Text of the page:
It’s one thing delivering parcels on time in any country; it’s quite another delivering parcels on time in Japan. That’s because Japan’s standards for home delivery services are very high. Everything from delivery to returns, to exchanges, to customer care, even curbside or Buy Online Pick-up in Store (BOPIS) methods must be impeccable to keep the Japanese customers satisfied. The nation has high expectations from customer service and hospitality and consumers notice even slight delays in delivery.
As delivery times become shorter, logistics providers are faced with increased volumes of goods, high delivery costs for customers, less flexibility with delivery time slots and more traffic on the roads. In this blog we will see how Japan’s market challenges are unlike any other, and why brands require solutions that are specially suited to them.
Online shopping leads the way
According to a report, in 2020, nearly half the households with two or more people purchased goods or services online—the highest in the last ten years in Japan, with most consumer expenditure on travel, mobility and accommodation. Leisure-related goods were a recurring category of online purchasing. The revenue in the e-commerce market is projected to reach US $215,113 million in 2022.
The pressure on brands to carry out seamless on-time deliveries has also gone up since the market significantly expanded in 2020. Covid-19 drove the demand for deliveries and in 2020 alone, the last-mile delivery logistics market size amounted to 2.54 trillion Japanese yen. This demand is expected to reach almost three trillion Yen by 2023.
What makes last-mile deliveries in Japan different (and difficult)
All countries come with their unique logistical challenges. Japan is different from other places in the world since it is a patchwork of varying population densities and needs to be studied at policy and structural levels to implement last-mile deliveries effectively.
1. Labour shortage
This is an issue that hovers like a dark cloud on Japan’s economy and can come in the way of its recovery. For instance, several delivery partners have refused to renew their contracts for Ajinomoto, which is one of Japan’s biggest food corporations, due to lack of manpower. According to industry analysts, there will be a 35% gap between demand for delivery and the size of the logistics labor force by 2030. This would mean that one-third of the cargo in Japan would go undelivered.
2. A hyper aging population
Japan’s population is the world’s oldest population and is aging fast. In fact, by 2040, 36% of the Japanese population is predicted to be over the age of 65. Needless to say, this puts immense pressure on last-mile deliveries. Better technology and efficiency levers are the need of the hour to ease the pressure on last-mile delivery businesses.
3. High rate of redelivery
In Japan, if you order a product to be delivered at your door, the drivers do not leave until they have your signature on the delivery receipt. Unlike the US and other countries, packages are never left at the doorstep if the customer is unavailable. While it is a commendable business practice, 20% of deliveries are re-delivered leading to an annual carbon dioxide emission of 42,000 tons. Apart from increasing the carbon footprint, redeliveries also keep drivers on the road longer, adding a significant number of hours to the already struggling Japanese labor force.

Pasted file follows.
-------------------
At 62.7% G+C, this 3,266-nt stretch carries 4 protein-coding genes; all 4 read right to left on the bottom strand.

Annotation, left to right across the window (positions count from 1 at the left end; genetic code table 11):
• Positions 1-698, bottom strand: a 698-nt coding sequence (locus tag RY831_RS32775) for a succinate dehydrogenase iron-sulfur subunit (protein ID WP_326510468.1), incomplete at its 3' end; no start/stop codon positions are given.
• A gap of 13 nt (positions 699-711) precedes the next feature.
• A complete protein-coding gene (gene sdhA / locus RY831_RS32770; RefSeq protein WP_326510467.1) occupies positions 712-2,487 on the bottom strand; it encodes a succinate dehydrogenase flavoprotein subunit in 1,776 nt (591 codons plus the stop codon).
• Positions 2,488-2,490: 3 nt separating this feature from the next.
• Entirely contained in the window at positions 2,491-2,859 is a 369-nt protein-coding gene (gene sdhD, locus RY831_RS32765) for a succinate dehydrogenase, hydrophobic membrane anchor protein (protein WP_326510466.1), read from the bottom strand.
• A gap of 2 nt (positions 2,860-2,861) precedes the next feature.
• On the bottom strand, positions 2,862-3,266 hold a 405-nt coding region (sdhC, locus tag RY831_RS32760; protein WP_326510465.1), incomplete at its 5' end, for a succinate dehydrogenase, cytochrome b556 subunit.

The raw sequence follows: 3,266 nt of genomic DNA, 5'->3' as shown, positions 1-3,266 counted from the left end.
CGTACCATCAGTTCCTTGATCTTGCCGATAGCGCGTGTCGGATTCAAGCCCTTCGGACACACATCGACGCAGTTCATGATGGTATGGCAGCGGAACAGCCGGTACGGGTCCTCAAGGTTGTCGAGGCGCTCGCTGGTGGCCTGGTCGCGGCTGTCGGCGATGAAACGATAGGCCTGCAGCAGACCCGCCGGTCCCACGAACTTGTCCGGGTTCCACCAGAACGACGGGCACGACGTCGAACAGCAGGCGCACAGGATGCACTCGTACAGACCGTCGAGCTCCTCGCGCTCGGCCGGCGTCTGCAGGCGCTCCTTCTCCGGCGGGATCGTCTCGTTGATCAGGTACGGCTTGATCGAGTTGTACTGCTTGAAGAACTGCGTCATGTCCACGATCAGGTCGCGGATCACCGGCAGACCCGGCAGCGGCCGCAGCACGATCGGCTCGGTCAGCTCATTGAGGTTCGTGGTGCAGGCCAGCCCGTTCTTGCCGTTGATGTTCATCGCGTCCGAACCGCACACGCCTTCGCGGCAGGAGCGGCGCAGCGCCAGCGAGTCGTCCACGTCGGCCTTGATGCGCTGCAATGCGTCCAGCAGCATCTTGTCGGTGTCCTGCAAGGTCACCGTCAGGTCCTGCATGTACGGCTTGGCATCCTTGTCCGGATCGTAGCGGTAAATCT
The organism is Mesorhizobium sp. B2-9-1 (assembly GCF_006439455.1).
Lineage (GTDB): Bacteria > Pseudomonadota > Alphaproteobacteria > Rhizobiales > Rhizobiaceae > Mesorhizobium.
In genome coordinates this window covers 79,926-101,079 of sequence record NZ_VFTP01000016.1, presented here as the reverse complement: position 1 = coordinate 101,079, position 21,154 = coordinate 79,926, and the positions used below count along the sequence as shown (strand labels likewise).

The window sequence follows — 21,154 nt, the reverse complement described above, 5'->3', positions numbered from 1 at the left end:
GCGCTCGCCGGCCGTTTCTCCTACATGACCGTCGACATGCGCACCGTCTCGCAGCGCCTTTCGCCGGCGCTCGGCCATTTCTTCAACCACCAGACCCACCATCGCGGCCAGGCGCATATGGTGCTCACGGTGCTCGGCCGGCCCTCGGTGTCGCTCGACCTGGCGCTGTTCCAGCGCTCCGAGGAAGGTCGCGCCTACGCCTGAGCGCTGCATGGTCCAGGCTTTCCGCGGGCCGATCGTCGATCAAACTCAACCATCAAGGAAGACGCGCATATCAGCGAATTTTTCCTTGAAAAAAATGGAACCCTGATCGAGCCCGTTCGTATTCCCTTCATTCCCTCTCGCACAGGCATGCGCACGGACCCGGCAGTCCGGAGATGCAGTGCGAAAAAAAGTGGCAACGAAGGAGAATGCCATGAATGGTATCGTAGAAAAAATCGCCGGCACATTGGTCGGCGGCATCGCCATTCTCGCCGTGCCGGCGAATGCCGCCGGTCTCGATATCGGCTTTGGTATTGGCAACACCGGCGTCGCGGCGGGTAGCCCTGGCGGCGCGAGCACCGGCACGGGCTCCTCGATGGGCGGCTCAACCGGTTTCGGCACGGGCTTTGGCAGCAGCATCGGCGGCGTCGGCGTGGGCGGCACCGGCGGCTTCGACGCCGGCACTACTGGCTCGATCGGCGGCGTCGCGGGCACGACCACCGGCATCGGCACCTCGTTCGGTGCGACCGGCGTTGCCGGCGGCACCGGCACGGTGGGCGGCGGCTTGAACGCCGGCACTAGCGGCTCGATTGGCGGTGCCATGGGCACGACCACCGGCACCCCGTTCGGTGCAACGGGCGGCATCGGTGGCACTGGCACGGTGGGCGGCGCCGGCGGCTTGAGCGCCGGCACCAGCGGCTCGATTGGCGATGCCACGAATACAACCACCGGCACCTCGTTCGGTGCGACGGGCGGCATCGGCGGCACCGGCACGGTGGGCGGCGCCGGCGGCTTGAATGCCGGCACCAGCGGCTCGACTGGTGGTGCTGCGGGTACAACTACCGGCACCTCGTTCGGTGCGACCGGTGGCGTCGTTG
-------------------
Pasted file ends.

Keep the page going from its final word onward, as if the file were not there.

How logistics tech can solve Japan’s typical last-mile delivery challenges
A sure-fire for Japanese brands to overcome challenges in the last mile is by unlocking the power of developing technologies. Artificial intelligence (AI) and automation can help ease the pressure on supply chains and meet the demand for speedy deliveries. Here’s how Locus AI-powered, advanced delivery management software can solve Japan’s last-mile challenges.
1. Reduces manual intervention through automation
Locus’ dispatch planning software, Dispatch IQ, executes daily and hourly order dispatching without any manual intervention, and at the same time makes room for on-demand orders. It helps logistics managers plan the shortest, quickest routes, keeping in mind the traffic and weather conditions as well. For a country struggling with manpower, reducing manual intervention can be of great help.
2. Reduces the time spent on road
Time is of great essence, especially in the last-mile. Brands that receive several orders throughout the day can get frazzled quickly, if they are not managed in a systematic fashion. Locus’ geocoding engine maps even the most complex of addresses swiftly and accurately so that the delivery persons can locate them immediately.
3. Reduces the number of redeliveries with time-slot management
Customers can pick the most convenient slots to receive an order or home service with Locus’ time slot management system. This way, not only do they get to determine their delivery experience, customers can also help bring down the number of redeliveries.
4. Improves supply chain visibility
Locus’ live visibility tool helps in tracking orders in real-time and providing live status updates to customers, improving supply chain visibility and keeping customers satisfied. Live updates and predictive alerts keep logistics managers on the top of ongoing deliveries and help avoid unexpected delays.
Japanese brands are sure to benefit from an explosion of e-commerce growth but only if they keep up with the changing times. Adopting the latest technology and actively looking for solutions to optimize the last-mile will not just help businesses flourish but can also keep the customers coming back for more.
Locus offers best-in-class logistics technology solutions to improve last-mile deliveries. Get in touch for a quick tour of our solutions.